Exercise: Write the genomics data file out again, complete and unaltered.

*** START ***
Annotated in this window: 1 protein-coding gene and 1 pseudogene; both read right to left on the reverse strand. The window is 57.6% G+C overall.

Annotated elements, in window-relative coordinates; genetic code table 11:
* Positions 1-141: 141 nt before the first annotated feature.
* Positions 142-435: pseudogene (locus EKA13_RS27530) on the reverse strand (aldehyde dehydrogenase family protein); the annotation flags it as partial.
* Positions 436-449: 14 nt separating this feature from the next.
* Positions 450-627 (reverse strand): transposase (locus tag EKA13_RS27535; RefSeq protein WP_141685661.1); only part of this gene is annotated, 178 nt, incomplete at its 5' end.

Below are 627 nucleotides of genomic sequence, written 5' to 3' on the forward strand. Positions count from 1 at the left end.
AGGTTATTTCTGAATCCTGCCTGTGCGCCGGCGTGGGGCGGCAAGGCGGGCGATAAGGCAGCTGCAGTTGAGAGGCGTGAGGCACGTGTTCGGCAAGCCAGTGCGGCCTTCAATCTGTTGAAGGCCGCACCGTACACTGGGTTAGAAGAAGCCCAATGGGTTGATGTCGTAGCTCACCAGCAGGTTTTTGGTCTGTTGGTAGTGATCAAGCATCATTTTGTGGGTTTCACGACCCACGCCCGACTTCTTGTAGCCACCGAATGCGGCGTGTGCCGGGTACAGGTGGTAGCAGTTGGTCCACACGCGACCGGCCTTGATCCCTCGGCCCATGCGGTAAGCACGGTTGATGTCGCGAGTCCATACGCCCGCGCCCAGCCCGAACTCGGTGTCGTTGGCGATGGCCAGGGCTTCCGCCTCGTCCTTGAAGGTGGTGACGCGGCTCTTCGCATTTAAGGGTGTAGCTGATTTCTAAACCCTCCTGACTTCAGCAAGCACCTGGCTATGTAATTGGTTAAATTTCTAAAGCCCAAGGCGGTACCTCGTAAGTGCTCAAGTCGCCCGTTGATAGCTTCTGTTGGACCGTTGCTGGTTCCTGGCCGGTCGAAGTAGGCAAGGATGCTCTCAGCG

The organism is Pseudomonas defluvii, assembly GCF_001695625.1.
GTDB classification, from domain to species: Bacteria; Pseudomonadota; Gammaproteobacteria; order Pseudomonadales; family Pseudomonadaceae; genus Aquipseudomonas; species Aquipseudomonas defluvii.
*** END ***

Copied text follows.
Annotated in this window: 1 protein-coding gene and 1 pseudogene; both read right to left on the reverse strand. The window is 57.6% G+C overall.

Annotated elements, in window-relative coordinates; genetic code table 11:
* Positions 1-141: 141 nt before the first annotated feature.
* Positions 142-435: pseudogene (locus EKA13_RS27530) on the reverse strand (aldehyde dehydrogenase family protein); the annotation flags it as partial.
* Positions 436-449: 14 nt separating this feature from the next.
* Positions 450-627 (reverse strand): transposase (locus tag EKA13_RS27535; RefSeq protein WP_141685661.1); only part of this gene is annotated, 178 nt, incomplete at its 5' end.

Below are 627 nucleotides of genomic sequence, written 5' to 3' on the forward strand. Positions count from 1 at the left end.
AGGTTATTTCTGAATCCTGCCTGTGCGCCGGCGTGGGGCGGCAAGGCGGGCGATAAGGCAGCTGCAGTTGAGAGGCGTGAGGCACGTGTTCGGCAAGCCAGTGCGGCCTTCAATCTGTTGAAGGCCGCACCGTACACTGGGTTAGAAGAAGCCCAATGGGTTGATGTCGTAGCTCACCAGCAGGTTTTTGGTCTGTTGGTAGTGATCAAGCATCATTTTGTGGGTTTCACGACCCACGCCCGACTTCTTGTAGCCACCGAATGCGGCGTGTGCCGGGTACAGGTGGTAGCAGTTGGTCCACACGCGACCGGCCTTGATCCCTCGGCCCATGCGGTAAGCACGGTTGATGTCGCGAGTCCATACGCCCGCGCCCAGCCCGAACTCGGTGTCGTTGGCGATGGCCAGGGCTTCCGCCTCGTCCTTGAAGGTGGTGACGCGGCTCTTCGCATTTAAGGGTGTAGCTGATTTCTAAACCCTCCTGACTTCAGCAAGCACCTGGCTATGTAATTGGTTAAATTTCTAAAGCCCAAGGCGGTACCTCGTAAGTGCTCAAGTCGCCCGTTGATAGCTTCTGTTGGACCGTTGCTGGTTCCTGGCCGGTCGAAGTAGGCAAGGATGCTCTCAGCG

The organism is Pseudomonas defluvii, assembly GCF_001695625.1.
GTDB classification, from domain to species: Bacteria; Pseudomonadota; Gammaproteobacteria; order Pseudomonadales; family Pseudomonadaceae; genus Aquipseudomonas; species Aquipseudomonas defluvii.